Abdul Latif Jameel opened in 1945 its first Toyota car sales outlet with only 4 vehicles in Jeddah, Saudi Arabia. Sixty years later, Abdul Latif Jameel has transformed from a humble Saudi company into a global leader in the automotive industry and represents one of Toyota’s largest independent authorized distributors worldwide.
In 2016, the management of Abdul Latif Jameel decided to kick-off a large-scale transformation project with Four Principles across their 3SCenters in Saudi Arabia.
The aim was to turnaround the current processes, which were bureaucratic, cumbersome and confusing from a customer point of view, into a ‘best-in-class’ customer journey and customer experience at the 3S centers.
Through a series of cross-functional and cross-divisional workshops, facilitated by Four Principles, the management defined the vision that would serve as the basis to design the new processes and customer journeys:
- Evolve the customer relationship, from a guest to a friend: engage the customer at an emotional level, where the Abdul Latif Jameel associate becomes the trusted go-to person for the customer.
- Evolve from an individual to a team: by breaking the professional silos, achieving a collective mindset that strives towards success.
- Evolve from hunting to farming: enable continuous communication with the customer, celebrate & recognize the relationship and the customer loyalty.
- Creation of a recognized retail brand: the customer needs to identify that any Abdul Latif Jameel experience is unique, is known and is standardized across KSA.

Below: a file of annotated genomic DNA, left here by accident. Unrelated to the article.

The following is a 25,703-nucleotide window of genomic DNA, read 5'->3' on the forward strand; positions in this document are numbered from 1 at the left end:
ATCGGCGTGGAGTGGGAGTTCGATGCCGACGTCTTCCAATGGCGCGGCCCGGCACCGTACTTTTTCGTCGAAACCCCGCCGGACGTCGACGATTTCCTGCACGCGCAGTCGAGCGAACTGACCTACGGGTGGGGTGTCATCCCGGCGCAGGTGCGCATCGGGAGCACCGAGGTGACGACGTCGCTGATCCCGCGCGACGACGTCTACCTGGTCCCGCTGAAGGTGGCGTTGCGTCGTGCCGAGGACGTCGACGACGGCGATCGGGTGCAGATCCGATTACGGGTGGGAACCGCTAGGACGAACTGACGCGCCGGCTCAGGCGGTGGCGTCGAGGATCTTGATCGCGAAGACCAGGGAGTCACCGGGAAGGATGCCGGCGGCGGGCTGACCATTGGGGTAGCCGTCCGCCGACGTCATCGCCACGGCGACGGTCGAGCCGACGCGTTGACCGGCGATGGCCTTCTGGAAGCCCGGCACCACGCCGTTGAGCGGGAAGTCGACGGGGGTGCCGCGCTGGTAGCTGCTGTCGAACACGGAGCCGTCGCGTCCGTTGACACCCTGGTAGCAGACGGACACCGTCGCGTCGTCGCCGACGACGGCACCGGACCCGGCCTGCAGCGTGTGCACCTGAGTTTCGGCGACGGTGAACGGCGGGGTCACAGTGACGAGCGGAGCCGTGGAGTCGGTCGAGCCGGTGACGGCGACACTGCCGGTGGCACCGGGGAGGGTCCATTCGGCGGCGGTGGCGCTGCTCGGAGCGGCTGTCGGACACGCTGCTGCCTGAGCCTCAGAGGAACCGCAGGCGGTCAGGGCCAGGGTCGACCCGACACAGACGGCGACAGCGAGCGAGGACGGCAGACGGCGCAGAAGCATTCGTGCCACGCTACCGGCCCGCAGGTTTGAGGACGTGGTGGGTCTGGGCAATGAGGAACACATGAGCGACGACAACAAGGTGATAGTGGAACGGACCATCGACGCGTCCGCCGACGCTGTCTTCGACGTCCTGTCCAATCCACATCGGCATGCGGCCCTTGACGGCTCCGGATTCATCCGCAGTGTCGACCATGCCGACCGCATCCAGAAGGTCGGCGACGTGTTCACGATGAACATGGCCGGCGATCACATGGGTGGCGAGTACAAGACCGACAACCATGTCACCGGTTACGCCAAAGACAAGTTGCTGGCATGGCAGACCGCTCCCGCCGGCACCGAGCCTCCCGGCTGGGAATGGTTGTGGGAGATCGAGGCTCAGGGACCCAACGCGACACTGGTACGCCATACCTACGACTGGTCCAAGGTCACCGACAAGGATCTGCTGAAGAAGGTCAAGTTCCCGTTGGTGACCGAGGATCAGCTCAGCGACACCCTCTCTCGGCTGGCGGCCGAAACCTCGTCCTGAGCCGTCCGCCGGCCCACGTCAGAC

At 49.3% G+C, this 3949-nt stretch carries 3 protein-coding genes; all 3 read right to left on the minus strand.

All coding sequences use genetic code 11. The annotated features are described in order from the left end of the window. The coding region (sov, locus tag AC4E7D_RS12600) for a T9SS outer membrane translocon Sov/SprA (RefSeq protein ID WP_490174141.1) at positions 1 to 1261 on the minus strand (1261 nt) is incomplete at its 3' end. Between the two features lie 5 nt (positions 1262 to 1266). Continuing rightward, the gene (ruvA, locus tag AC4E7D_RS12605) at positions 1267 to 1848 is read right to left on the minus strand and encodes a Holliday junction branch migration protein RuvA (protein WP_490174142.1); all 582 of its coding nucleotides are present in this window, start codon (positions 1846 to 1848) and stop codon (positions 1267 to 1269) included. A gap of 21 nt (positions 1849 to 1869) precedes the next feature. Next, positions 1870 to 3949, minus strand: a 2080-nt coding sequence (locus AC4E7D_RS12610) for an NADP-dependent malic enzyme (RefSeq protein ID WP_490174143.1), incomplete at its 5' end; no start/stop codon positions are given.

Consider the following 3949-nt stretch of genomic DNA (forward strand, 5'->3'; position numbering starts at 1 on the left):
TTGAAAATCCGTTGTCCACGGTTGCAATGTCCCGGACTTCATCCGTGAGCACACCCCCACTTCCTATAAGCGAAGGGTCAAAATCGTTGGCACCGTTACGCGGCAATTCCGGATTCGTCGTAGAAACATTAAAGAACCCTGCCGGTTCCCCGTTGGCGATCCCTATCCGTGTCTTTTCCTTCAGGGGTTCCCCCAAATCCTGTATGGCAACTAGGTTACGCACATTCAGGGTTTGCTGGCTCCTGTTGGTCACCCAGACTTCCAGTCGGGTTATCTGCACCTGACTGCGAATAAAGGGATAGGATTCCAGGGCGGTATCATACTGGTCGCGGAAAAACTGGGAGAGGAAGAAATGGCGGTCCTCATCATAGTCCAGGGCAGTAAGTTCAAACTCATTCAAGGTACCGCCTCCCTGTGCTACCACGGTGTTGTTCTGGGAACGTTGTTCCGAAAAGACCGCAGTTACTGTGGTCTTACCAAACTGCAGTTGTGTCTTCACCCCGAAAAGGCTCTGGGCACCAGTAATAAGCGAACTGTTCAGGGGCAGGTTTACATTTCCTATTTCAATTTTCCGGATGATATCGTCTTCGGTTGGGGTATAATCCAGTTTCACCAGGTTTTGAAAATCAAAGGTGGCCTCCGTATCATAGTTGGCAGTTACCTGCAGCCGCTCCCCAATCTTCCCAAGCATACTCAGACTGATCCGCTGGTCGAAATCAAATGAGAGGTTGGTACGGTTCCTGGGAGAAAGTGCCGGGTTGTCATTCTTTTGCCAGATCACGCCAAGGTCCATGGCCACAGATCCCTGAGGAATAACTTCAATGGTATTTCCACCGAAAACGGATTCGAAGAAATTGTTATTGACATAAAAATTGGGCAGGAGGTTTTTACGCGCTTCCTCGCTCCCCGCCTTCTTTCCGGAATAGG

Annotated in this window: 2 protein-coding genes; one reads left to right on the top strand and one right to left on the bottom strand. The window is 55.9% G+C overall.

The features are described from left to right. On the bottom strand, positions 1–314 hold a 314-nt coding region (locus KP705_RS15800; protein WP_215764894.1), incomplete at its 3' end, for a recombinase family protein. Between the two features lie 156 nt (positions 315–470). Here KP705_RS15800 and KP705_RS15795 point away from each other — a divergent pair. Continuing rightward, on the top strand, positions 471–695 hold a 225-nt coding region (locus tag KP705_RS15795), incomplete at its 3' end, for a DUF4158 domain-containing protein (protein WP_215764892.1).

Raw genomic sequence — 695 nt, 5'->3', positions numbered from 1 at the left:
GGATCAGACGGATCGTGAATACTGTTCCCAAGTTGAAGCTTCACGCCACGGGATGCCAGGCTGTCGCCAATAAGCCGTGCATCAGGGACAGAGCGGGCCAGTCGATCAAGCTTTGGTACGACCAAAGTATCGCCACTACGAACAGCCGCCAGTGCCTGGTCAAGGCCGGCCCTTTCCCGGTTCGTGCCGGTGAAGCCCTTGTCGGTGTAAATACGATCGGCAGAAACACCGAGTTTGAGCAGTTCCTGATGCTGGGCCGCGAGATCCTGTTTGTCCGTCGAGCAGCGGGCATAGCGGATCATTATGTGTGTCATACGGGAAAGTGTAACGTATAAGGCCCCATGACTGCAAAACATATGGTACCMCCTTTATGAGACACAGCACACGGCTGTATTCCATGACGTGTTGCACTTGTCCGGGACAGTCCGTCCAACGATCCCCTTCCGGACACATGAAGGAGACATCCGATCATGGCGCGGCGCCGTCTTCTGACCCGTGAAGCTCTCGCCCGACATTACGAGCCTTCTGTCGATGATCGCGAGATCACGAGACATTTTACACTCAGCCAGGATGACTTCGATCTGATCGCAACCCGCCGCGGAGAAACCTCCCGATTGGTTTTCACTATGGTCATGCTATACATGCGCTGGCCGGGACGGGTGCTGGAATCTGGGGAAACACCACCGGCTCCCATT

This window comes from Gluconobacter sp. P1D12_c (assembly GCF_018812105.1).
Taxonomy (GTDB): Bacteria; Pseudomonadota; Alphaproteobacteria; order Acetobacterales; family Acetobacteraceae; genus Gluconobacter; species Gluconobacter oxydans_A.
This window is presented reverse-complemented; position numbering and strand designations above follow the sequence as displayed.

- Embed a zero-defect mindset into all associates: by identifying the problems’ root causes and implementing solutions for them.
In order to understand how far was the current practice from the vision, Four Principles performed a VOC (voice of the customer) analysis by interviewing the customers of the selected pilot center, followed by a process current state analysis with the Abdul Latif Jameel associates. The major areas of improvement identified were:
- High silo mentality, due to misalignment of incentive schemes among Abdul Latif Jameel Motors and their sister company & provider of financing solutions Abdul Latif Jameel United Finance.
- Several customer touchpoints with different representatives of Abdul Latif Jameel, including duplication of process steps during the new vehicle sales journey.
- High number of documents requested by Abdul Latif Jameel from the customer during the sales process.